This title appears in the Scientific Report : 2003 

Stochastic phase resetting of stimulus-locked responses of two coupled oscillators: Transient response clustering, synchronization and desynchronization
Tass, P. A.
Institut für Medizin; IME
Chaos, 13 (2003) S. 364 - 376
Woodbury, NY American Institute of Physics 2003
364 - 376
10.1063/1.1505813
Journal Article
Neurowissenschaften
Chaos 13
J
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OpenAccess
Please use the identifier: http://dx.doi.org/10.1063/1.1505813 in citations.
Please use the identifier: http://hdl.handle.net/2128/18122 in citations.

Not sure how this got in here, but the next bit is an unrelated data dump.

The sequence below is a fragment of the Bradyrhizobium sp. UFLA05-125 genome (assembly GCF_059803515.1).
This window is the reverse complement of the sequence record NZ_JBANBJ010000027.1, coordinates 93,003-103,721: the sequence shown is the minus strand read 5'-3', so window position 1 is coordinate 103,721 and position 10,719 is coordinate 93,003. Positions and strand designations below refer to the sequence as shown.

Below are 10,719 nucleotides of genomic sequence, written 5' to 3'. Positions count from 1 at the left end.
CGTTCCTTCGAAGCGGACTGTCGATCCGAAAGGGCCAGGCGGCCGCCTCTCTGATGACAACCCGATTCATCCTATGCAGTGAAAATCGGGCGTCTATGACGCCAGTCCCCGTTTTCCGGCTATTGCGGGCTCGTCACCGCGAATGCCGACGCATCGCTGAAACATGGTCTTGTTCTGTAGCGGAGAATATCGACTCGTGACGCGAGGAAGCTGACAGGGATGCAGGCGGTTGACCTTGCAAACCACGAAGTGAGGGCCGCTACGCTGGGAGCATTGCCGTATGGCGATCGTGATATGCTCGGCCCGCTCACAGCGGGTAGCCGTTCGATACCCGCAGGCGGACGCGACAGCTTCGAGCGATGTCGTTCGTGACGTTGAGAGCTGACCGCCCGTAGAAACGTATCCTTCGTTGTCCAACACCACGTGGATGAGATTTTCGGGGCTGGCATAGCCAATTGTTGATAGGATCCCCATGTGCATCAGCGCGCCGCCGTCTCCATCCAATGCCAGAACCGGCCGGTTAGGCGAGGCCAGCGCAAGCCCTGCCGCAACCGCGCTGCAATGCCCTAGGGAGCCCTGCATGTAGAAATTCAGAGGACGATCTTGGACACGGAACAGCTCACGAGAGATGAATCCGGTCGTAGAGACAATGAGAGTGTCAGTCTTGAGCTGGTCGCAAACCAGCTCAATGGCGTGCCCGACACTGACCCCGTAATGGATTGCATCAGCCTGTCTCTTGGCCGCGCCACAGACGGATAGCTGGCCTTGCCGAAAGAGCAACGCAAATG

Transient phase dynamics, synchronization, and desynchronization which are stimulus-locked (i.e., tightly time-locked to a repetitively administered stimulus) are studied in two coupled phase oscillators in the presence of noise. The presented method makes it possible to detect such processes in numerical and experimental signals. The time resolution is enormous, since it is only restricted by the sampling rate. Stochastic stimulus locking of the phases or the n:m phase difference at a particular time t relative to stimulus onset is defined by the presence of one or more prominent peaks in the cross-trial distribution of the phases or the n:m phase difference at time t relative to stimulus onset in an ensemble of poststimulus responses. The oscillators' coupling may cause a transient cross-trial response clustering of the poststimulus responses. In particular, the mechanism by which intrinsic noise induces symmetric antiphase cross-trial response clustering in coupled detuned oscillators is a stochastic resonance. Unlike the presented approach, both cross-trial averaging (where an ensemble of poststimulus responses is simply averaged) and cross-trial cross correlation (CTCC) lead to severe misinterpretations: Triggered averaging cannot distinguish a cross-trial response clustering or decorrelation from a mean amplitude decrease of the single responses. CTCC not only depends on the oscillators' phase difference but also on their phases and, thus, inevitably displays "artificial" oscillations that are not related to synchronization or desynchronization. (C) 2003 American Institute of Physics.